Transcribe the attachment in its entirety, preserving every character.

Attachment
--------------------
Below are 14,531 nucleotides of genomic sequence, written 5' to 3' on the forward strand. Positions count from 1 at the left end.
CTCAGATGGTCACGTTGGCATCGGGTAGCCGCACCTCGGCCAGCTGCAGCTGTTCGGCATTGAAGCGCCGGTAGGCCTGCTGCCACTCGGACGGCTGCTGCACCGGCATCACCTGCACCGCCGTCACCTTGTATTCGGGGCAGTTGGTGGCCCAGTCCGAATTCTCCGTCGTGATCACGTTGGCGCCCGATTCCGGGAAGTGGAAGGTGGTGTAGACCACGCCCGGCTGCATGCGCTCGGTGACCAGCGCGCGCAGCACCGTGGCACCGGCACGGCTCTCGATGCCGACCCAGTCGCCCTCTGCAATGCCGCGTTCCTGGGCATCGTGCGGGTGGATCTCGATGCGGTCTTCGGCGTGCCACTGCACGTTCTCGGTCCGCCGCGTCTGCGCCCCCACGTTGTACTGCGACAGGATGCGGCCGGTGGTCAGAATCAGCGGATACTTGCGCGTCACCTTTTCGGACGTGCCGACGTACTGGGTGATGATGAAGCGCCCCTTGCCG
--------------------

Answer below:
Below are 14,531 nucleotides of genomic sequence, written 5' to 3' on the forward strand. Positions count from 1 at the left end.
CTCAGATGGTCACGTTGGCATCGGGTAGCCGCACCTCGGCCAGCTGCAGCTGTTCGGCATTGAAGCGCCGGTAGGCCTGCTGCCACTCGGACGGCTGCTGCACCGGCATCACCTGCACCGCCGTCACCTTGTATTCGGGGCAGTTGGTGGCCCAGTCCGAATTCTCCGTCGTGATCACGTTGGCGCCCGATTCCGGGAAGTGGAAGGTGGTGTAGACCACGCCCGGCTGCATGCGCTCGGTGACCAGCGCGCGCAGCACCGTGGCACCGGCACGGCTCTCGATGCCGACCCAGTCGCCCTCTGCAATGCCGCGTTCCTGGGCATCGTGCGGGTGGATCTCGATGCGGTCTTCGGCGTGCCACTGCACGTTCTCGGTCCGCCGCGTCTGCGCCCCCACGTTGTACTGCGACAGGATGCGGCCGGTGGTCAGAATCAGCGGATACTTGCGCGTCACCTTTTCGGACGTGCCGACGTACTGGGTGATGATGAAGCGCCCCTTGCCG